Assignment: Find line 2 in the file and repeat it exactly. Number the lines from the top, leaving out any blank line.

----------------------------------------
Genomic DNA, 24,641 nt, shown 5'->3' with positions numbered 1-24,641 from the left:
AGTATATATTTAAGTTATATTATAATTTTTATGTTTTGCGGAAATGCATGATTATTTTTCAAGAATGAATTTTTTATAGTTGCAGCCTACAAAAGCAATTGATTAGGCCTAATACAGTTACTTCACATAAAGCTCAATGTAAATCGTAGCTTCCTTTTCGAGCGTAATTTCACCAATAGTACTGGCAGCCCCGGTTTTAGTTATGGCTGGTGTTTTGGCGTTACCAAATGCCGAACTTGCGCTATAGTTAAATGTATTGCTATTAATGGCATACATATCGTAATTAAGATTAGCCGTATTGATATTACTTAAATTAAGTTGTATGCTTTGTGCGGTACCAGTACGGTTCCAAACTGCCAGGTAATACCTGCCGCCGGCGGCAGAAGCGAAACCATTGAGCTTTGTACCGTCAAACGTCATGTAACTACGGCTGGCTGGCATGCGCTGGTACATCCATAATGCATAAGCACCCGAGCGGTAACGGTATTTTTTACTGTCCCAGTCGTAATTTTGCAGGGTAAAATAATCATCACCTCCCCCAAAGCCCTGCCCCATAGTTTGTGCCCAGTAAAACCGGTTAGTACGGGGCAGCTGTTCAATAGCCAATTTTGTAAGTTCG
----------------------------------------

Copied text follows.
AGTATATATTTAAGTTATATTATAATTTTTATGTTTTGCGGAAATGCATGATTATTTTTCAAGAATGAATTTTTTATAGTTGCAGCCTACAAAAGCAATTGATTAGGCCTAATACAGTTACTTCACATAAAGCTCAATGTAAATCGTAGCTTCCTTTTCGAGCGTAATTTCACCAATAGTACTGGCAGCCCCGGTTTTAGTTATGGCTGGTGTTTTGGCGTTACCAAATGCCGAACTTGCGCTATAGTTAAATGTATTGCTATTAATGGCATACATATCGTAATTAAGATTAGCCGTATTGATATTACTTAAATTAAGTTGTATGCTTTGTGCGGTACCAGTACGGTTCCAAACTGCCAGGTAATACCTGCCGCCGGCGGCAGAAGCGAAACCATTGAGCTTTGTACCGTCAAACGTCATGTAACTACGGCTGGCTGGCATGCGCTGGTACATCCATAATGCATAAGCACCCGAGCGGTAACGGTATTTTTTACTGTCCCAGTCGTAATTTTGCAGGGTAAAATAATCATCACCTCCCCCAAAGCCCTGCCCCATAGTTTGTGCCCAGTAAAACCGGTTAGTACGGGGCAGCTGTTCAATAGCCAATTTTGTAAGTTCG